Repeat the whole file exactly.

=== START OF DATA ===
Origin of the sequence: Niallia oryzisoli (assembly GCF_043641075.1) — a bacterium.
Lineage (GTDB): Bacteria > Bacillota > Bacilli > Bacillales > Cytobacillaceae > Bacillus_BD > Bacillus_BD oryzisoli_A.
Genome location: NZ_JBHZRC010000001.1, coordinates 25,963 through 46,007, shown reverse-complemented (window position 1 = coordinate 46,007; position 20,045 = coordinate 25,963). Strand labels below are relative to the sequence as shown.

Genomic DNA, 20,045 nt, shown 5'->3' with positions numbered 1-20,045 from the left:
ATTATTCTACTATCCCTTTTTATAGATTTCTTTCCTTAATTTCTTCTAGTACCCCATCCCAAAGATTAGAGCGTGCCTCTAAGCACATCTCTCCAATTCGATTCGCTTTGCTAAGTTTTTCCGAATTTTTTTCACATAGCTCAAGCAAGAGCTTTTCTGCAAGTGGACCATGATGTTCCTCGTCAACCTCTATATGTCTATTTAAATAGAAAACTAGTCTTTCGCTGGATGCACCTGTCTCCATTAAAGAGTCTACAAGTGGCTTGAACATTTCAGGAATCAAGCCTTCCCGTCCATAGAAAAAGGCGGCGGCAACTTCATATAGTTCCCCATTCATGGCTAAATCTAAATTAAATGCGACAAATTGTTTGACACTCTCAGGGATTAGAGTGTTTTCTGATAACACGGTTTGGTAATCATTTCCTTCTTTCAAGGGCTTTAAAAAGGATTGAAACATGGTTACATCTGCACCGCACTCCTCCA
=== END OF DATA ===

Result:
Origin of the sequence: Niallia oryzisoli (assembly GCF_043641075.1) — a bacterium.
Lineage (GTDB): Bacteria > Bacillota > Bacilli > Bacillales > Cytobacillaceae > Bacillus_BD > Bacillus_BD oryzisoli_A.
Genome location: NZ_JBHZRC010000001.1, coordinates 25,963 through 46,007, shown reverse-complemented (window position 1 = coordinate 46,007; position 20,045 = coordinate 25,963). Strand labels below are relative to the sequence as shown.

Genomic DNA, 20,045 nt, shown 5'->3' with positions numbered 1-20,045 from the left:
ATTATTCTACTATCCCTTTTTATAGATTTCTTTCCTTAATTTCTTCTAGTACCCCATCCCAAAGATTAGAGCGTGCCTCTAAGCACATCTCTCCAATTCGATTCGCTTTGCTAAGTTTTTCCGAATTTTTTTCACATAGCTCAAGCAAGAGCTTTTCTGCAAGTGGACCATGATGTTCCTCGTCAACCTCTATATGTCTATTTAAATAGAAAACTAGTCTTTCGCTGGATGCACCTGTCTCCATTAAAGAGTCTACAAGTGGCTTGAACATTTCAGGAATCAAGCCTTCCCGTCCATAGAAAAAGGCGGCGGCAACTTCATATAGTTCCCCATTCATGGCTAAATCTAAATTAAATGCGACAAATTGTTTGACACTCTCAGGGATTAGAGTGTTTTCTGATAACACGGTTTGGTAATCATTTCCTTCTTTCAAGGGCTTTAAAAAGGATTGAAACATGGTTACATCTGCACCGCACTCCTCCA